1. This site uses cookies. By continuing to use this site, you are agreeing to our use of cookies. Learn More.
  2. Hi Guest, welcome to the TES Community!

    Connect with like-minded education professionals and have your say on the issues that matter to you.

    Don't forget to look at the how to guide.

    Dismiss Notice

Science misconceptions in EYFS

Discussion in 'Early Years' started by tillc, Jan 13, 2019.

  1. tillc

    tillc New commenter

    Hi, I've spent 2 hours googling it and come up with virtually nothing. I need to find one or two misconceptions in science, preferably in EYFS (40-60 months) and preferably related to springtime so that I might be able to address them in my next teaching placement. It's for an assignment. I then need to find ways of addressing them, if you wanted to give me any suggestions, but I'm not asking you to do the whole assignment for me, so even the misconceptions themselves would be a great help. Thanks in advance.
    ChanChan123 likes this.
  2. grumbleweed

    grumbleweed Star commenter

    Funnily enough the EYFS doesnt specifically addrees this.
    But, the obvious ones that comes to mind are
    Big things sink
    Metals are magnetic
    All plants need soil to grow.
    You can't balance a long or large plank or block on top of a small one

    Is this the sort of thing you are after?
    tillc, nizebaby and Stiltskin like this.
  3. caterpillartobutterfly

    caterpillartobutterfly Star commenter

    Death is the same as hibernation. (We found a dead squirrel and the younger children were convinced it was hibernating, no matter how much the older pupils and I used the term 'dead'. "Yes it is dead, but it wakes up in spring because it's hibernating.")

    Though my class aren't yet sure that if they push someone, that person will fall over and likely hurt themselves!
    tillc likes this.
  4. Kartoshka

    Kartoshka Established commenter

    Seeds need light to grow.
    tillc likes this.
  5. nizebaby

    nizebaby Star commenter

    A kilo of feathers is lighter than a kilo of stones - though that's probably for older children [as well as some adults!]
    tillc likes this.
  6. nizebaby

    nizebaby Star commenter

    Actually, OP, you've started a lovely thread, with endless possibilities!
    tillc and ChanChan123 like this.
  7. ChanChan123

    ChanChan123 New commenter

    That water sinks into the ground instead of evaporating is a common one!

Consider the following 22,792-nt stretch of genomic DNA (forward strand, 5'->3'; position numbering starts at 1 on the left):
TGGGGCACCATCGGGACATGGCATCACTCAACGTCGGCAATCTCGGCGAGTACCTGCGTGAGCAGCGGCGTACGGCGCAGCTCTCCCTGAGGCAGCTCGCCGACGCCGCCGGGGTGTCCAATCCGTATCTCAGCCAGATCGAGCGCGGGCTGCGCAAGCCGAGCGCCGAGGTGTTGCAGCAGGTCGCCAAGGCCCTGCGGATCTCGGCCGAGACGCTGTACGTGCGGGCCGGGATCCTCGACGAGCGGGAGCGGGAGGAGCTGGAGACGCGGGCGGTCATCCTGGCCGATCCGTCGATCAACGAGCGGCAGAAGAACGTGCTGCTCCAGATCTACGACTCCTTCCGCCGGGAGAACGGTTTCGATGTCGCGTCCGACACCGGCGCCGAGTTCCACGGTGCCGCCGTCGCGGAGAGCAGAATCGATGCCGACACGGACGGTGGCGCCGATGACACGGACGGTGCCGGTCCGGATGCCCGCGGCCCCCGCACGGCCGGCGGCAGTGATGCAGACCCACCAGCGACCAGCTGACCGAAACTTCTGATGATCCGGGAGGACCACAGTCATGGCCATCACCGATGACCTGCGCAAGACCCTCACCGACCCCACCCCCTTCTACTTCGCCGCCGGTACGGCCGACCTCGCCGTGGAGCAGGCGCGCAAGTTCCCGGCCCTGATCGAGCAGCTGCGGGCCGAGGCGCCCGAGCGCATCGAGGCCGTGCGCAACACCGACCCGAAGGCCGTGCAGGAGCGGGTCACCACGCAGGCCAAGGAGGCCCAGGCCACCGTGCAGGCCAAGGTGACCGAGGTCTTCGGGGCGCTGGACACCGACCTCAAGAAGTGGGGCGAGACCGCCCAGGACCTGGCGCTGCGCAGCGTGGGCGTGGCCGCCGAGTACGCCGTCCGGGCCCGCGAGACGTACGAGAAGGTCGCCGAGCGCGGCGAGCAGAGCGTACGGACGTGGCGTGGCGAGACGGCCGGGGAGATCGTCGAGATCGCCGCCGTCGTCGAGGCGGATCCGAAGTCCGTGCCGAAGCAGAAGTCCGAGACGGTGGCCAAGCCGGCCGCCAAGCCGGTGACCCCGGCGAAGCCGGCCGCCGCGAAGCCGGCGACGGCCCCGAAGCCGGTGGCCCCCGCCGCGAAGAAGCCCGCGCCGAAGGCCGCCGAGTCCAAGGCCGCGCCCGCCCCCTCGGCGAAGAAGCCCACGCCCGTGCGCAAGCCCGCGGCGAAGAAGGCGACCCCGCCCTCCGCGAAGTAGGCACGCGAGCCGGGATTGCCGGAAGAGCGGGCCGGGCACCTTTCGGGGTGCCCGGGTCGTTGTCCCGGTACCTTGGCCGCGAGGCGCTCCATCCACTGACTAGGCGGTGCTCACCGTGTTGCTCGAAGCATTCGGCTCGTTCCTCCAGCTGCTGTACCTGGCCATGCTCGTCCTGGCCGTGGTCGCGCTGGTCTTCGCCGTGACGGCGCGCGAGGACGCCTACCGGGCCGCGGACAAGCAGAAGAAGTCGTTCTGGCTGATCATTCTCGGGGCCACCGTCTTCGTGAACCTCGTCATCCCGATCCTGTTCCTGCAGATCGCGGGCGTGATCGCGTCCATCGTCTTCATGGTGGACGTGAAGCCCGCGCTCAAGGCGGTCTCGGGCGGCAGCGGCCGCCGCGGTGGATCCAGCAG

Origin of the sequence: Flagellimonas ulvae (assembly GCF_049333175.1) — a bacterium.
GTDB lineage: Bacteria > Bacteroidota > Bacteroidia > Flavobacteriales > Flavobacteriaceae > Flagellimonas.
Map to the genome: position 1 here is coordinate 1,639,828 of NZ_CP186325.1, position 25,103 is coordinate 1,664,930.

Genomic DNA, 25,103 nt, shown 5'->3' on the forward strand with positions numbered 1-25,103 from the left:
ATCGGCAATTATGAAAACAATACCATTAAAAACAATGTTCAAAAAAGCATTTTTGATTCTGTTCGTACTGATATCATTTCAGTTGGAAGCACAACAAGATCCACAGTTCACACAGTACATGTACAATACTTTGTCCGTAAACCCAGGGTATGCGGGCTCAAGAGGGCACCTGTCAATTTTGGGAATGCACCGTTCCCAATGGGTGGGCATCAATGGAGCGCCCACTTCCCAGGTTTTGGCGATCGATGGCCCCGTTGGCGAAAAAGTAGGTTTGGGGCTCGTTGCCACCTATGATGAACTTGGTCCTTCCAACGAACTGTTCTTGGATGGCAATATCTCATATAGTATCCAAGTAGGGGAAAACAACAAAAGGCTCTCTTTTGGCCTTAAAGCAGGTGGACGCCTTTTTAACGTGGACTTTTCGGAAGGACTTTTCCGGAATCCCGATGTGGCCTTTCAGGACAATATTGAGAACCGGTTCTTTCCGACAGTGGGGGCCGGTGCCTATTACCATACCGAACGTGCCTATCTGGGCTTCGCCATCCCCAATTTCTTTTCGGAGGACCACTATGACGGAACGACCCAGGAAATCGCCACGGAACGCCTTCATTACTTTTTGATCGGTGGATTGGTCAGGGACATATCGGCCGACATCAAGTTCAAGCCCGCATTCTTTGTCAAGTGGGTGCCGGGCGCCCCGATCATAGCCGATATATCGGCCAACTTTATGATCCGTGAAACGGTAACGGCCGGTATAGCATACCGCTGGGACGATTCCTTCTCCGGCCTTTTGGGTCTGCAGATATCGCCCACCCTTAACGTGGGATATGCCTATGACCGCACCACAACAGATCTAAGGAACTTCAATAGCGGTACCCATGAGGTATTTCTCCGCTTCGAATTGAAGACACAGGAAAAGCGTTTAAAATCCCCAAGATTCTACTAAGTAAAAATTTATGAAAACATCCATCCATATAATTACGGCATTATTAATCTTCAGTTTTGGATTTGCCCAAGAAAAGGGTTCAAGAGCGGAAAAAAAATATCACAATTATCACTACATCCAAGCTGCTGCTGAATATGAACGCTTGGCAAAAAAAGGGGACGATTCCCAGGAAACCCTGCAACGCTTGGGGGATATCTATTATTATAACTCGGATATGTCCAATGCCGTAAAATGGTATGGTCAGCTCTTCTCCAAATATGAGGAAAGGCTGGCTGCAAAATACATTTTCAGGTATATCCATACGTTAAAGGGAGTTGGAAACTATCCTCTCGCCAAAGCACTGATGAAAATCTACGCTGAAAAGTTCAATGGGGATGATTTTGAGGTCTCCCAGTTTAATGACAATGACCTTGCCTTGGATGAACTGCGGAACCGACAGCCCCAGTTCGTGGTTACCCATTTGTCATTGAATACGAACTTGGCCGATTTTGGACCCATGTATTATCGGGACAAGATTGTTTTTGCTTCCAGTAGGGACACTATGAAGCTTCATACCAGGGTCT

8. StarbuckEducation

    StarbuckEducation New commenter

    Your dinner tummy can be full but pudding tummy still empty. :)
    blue451, nizebaby and tillc like this.
  9. Hi,

    I've worked with my reception class the past 2 years presenting them with foil wrapped objects in the a range of sizes (the smallest being a heavy weight and the largest a balloon) and have asked which of the 5 objects they think might be the heaviest and lightest.
    Some children have the experience to point out that small objects can be heavy but others who don't have many experiences might suggest that the foil wrapped balloon, because of it's size, is going to be the heaviest.
    It's a really fun session and after you've listened to their predictions you can let them handle the foil wrapped objects. The children quickly realise that size doesn't equal weight. 2 of the objects I wrap I also reveal to the children (an easy peel orange and a same size ball) one child pointed out to me that the ball is empty inside but an orange is full of juice etc so began to recognise ideas of mass.
    Anyway, hope this idea is helpful.
  10. gainly

    gainly Star commenter

    Surely both things happen. Where do you think underground streams and aquifers come from?
  11. tillc

    tillc New commenter

    I really like that one! Thanks
    ChanChan123 likes this.
  12. lizdot

    lizdot New commenter

    Ice will not melt if you put it in the fridge.
    My children have been very puzzled by this!
  13. gainly

    gainly Star commenter

  14. caterpillartobutterfly

    caterpillartobutterfly Star commenter

    But this is actually true.
    I know! ;)
    nizebaby likes this.
  15. ElizaMorrell

    ElizaMorrell Occasional commenter

    I don't understand. Is this not true?
  16. ABCCBA123321

    ABCCBA123321 Occasional commenter

    But if pudding is ice cream or anything chocolate related it just melts to fill in the spaces between the chips you had for dinner.
  17. dunnocks

    dunnocks Star commenter

    we have had things like does the switch turn the light on or the darkness off?

    Where is the sky at night?

    how about colours? there is that old one about whether children can see blue, etc
  18. ChanChan123

    ChanChan123 New commenter

    I was aiming more for puddles in the playground but will admit I hadn't considered the deeper mechanics of the things you had mentioned.
  19. starmandave

    starmandave New commenter

    Solar System misconceptions include the Sun is solid (lava) the Sun is on Fire (no oxygen in space=no fire possible) the Moon goes away during the day (the moon is often visible in the day!)
    I cover all these and more in my planetarium shows
  20. hs9981

    hs9981 Established commenter

    That two men can have a baby together. :eek:

Share This Page